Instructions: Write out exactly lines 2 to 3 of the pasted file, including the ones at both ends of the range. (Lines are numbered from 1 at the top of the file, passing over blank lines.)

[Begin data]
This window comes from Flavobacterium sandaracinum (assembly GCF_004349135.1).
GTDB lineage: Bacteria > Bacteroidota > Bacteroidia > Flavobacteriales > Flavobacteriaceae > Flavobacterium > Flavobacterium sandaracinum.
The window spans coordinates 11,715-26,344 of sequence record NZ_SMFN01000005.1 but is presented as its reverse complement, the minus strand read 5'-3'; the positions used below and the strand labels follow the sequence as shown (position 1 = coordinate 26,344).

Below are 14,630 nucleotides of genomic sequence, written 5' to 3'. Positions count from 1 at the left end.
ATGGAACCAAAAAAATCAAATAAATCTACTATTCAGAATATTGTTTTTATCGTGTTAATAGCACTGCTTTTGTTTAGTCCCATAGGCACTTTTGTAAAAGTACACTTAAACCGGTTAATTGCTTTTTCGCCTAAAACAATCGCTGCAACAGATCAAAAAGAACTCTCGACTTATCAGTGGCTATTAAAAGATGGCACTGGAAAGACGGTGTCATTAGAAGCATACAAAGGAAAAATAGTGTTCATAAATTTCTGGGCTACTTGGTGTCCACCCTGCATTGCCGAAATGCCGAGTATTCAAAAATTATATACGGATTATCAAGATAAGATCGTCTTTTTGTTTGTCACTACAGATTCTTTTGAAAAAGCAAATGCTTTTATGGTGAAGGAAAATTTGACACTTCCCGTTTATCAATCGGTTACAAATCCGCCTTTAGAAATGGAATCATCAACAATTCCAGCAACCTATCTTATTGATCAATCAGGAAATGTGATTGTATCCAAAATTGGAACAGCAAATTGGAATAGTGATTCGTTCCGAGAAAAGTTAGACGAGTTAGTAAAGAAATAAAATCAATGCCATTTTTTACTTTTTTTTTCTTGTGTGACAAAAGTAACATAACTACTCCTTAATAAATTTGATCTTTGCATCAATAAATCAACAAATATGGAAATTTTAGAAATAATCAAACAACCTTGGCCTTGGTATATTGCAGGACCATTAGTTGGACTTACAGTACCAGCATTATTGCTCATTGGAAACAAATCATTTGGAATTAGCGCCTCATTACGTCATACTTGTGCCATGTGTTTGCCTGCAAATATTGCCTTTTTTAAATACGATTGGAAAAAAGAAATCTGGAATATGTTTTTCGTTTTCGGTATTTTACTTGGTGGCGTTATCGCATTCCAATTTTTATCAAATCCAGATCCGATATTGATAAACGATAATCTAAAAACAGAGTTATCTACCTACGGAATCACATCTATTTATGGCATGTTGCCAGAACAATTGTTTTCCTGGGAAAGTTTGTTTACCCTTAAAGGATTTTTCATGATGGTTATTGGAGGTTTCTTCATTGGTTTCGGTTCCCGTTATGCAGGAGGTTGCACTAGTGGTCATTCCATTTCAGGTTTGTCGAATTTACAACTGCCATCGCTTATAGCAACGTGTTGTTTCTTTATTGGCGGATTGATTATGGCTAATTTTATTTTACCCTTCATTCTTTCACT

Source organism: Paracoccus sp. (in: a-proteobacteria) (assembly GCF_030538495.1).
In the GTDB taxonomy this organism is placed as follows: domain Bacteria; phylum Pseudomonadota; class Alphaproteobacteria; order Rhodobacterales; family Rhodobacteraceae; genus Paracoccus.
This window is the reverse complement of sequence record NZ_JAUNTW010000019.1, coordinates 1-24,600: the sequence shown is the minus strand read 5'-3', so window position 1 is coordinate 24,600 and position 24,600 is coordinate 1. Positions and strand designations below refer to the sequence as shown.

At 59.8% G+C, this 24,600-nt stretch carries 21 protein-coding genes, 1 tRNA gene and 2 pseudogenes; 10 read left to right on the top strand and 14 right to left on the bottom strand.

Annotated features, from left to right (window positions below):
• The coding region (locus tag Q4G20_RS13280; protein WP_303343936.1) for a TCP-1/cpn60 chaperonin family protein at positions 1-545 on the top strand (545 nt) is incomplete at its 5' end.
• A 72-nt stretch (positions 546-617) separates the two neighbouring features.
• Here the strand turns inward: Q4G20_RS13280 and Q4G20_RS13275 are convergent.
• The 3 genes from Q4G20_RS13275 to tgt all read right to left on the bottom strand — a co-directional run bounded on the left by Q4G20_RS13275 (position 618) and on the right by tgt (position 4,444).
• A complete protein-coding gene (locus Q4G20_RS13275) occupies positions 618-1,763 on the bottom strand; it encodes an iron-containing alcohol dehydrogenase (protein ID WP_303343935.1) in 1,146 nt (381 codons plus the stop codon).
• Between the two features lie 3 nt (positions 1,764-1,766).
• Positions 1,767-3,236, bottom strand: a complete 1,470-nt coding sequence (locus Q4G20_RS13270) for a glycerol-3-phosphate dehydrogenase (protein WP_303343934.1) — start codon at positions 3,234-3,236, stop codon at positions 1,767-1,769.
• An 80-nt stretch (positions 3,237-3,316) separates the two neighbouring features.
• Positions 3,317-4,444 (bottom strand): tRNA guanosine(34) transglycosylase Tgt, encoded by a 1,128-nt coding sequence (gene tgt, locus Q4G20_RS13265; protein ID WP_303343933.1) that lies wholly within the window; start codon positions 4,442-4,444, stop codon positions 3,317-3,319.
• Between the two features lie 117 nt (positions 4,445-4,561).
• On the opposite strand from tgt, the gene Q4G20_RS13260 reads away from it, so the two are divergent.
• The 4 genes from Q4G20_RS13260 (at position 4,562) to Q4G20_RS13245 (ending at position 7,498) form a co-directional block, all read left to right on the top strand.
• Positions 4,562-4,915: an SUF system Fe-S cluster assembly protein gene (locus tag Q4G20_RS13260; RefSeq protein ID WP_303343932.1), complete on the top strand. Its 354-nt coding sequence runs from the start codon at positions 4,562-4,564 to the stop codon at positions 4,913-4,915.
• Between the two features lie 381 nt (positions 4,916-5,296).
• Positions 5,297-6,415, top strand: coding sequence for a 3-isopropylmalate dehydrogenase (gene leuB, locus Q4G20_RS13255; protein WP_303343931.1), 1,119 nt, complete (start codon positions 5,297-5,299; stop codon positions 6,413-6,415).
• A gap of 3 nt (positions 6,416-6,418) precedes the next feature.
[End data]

GTDB lineage: Bacteria > Bacteroidota > Bacteroidia > Flavobacteriales > Flavobacteriaceae > Flavobacterium > Flavobacterium sandaracinum.
The window spans coordinates 11,715-26,344 of sequence record NZ_SMFN01000005.1 but is presented as its reverse complement, the minus strand read 5'-3'; the positions used below and the strand labels follow the sequence as shown (position 1 = coordinate 26,344).